For two months, there was a discussion in our community about opening a men’s homeless shelter. The building in which the shelter would be open is located exactly where there is the most need in the shelter. However, many people were opposed. In fact, I learned about this discussion from a letter from one of my neighbors who asked everybody to go online and vote against the shelter.
Granted, I clicked on the link to the Google form and voter in favor. However, I was still very upset that regardless of socioeconomic background, income or education, the argument stays the same: anywhere but not in our backyard!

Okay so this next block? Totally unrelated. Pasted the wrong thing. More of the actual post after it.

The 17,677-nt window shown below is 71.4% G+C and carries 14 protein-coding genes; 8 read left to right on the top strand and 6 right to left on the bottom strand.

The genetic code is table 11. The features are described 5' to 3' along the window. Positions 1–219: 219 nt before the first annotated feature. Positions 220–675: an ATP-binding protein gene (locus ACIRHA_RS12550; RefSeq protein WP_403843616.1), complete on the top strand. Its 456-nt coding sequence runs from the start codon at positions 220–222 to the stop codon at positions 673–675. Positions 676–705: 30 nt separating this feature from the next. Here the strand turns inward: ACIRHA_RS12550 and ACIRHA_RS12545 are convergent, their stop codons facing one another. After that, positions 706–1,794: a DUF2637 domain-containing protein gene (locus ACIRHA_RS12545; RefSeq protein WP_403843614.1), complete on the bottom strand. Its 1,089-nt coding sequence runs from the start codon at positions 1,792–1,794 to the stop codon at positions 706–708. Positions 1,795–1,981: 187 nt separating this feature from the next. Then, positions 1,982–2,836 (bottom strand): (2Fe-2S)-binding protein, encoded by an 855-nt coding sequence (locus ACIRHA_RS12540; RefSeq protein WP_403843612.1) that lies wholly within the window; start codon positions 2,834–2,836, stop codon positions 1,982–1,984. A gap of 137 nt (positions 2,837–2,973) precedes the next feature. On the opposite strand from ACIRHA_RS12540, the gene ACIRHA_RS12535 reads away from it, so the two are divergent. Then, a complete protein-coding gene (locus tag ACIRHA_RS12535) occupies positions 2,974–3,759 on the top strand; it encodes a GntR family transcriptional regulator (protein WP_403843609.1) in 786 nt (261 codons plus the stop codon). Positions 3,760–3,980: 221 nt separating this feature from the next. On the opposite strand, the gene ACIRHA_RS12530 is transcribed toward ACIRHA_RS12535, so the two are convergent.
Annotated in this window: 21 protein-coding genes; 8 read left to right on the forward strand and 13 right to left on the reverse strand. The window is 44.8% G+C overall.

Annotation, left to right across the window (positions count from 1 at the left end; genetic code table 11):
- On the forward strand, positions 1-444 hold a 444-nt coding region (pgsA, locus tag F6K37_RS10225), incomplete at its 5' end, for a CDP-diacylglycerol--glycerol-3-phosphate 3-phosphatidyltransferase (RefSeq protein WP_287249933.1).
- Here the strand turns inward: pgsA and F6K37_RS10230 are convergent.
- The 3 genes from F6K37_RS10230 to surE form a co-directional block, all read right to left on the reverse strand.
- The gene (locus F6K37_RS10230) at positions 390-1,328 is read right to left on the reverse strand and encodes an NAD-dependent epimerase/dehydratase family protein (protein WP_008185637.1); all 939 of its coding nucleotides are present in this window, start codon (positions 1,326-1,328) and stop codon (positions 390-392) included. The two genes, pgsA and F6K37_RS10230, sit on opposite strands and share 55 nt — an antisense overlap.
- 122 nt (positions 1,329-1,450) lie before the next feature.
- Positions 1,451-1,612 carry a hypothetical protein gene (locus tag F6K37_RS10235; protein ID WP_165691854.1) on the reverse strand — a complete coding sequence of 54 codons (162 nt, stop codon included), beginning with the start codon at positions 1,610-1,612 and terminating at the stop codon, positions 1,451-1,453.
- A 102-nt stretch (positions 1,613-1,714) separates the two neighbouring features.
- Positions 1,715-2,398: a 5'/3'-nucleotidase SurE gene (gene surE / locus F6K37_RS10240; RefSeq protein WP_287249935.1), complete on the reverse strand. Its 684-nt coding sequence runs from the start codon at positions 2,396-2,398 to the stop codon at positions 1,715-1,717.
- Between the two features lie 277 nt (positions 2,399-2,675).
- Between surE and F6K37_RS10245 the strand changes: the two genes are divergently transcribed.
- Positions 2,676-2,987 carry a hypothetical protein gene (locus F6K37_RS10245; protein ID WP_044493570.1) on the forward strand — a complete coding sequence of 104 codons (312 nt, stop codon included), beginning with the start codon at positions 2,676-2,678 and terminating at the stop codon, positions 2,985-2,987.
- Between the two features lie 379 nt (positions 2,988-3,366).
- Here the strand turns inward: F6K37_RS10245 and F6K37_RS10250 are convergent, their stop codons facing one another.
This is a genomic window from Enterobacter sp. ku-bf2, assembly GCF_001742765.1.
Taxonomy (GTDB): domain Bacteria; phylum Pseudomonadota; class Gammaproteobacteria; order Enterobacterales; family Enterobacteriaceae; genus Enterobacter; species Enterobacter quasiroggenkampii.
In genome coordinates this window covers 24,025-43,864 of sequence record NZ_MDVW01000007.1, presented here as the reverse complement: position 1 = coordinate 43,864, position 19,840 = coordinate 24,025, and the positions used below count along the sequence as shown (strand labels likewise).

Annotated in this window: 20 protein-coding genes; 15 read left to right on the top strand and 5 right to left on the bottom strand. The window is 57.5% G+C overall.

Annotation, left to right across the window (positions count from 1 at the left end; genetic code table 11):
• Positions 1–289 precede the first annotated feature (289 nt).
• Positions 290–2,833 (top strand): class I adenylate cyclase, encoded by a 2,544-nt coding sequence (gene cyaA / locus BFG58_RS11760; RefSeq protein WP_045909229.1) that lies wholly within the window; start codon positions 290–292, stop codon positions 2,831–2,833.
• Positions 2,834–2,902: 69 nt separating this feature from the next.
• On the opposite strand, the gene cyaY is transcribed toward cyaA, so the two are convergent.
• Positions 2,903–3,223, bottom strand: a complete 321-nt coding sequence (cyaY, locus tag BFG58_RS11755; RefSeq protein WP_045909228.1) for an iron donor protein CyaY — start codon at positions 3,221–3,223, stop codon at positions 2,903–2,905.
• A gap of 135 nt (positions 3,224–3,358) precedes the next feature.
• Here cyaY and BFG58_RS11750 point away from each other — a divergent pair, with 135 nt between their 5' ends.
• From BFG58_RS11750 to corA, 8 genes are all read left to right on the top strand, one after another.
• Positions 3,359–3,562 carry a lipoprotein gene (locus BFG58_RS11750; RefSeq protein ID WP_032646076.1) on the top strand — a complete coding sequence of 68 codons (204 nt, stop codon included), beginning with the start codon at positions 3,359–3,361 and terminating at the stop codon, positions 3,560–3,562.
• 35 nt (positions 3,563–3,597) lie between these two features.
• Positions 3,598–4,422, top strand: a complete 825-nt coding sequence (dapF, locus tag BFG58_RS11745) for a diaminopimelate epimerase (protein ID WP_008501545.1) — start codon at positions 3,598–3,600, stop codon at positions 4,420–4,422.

I read several discussions on NextDoor and attended one more virtual meeting, and time and time again, the “nay” people were the loudest, and their arguments were the same old “property value” and “we already have enough services.”
And then, in her last newsletter, our alderwoman said that the majority voted in favor of the shelter.
Although I am happy with this outcome, it makes me wonder whether people avoided publically expressing their “in favor,” or those who were against it were louder, not more numerous.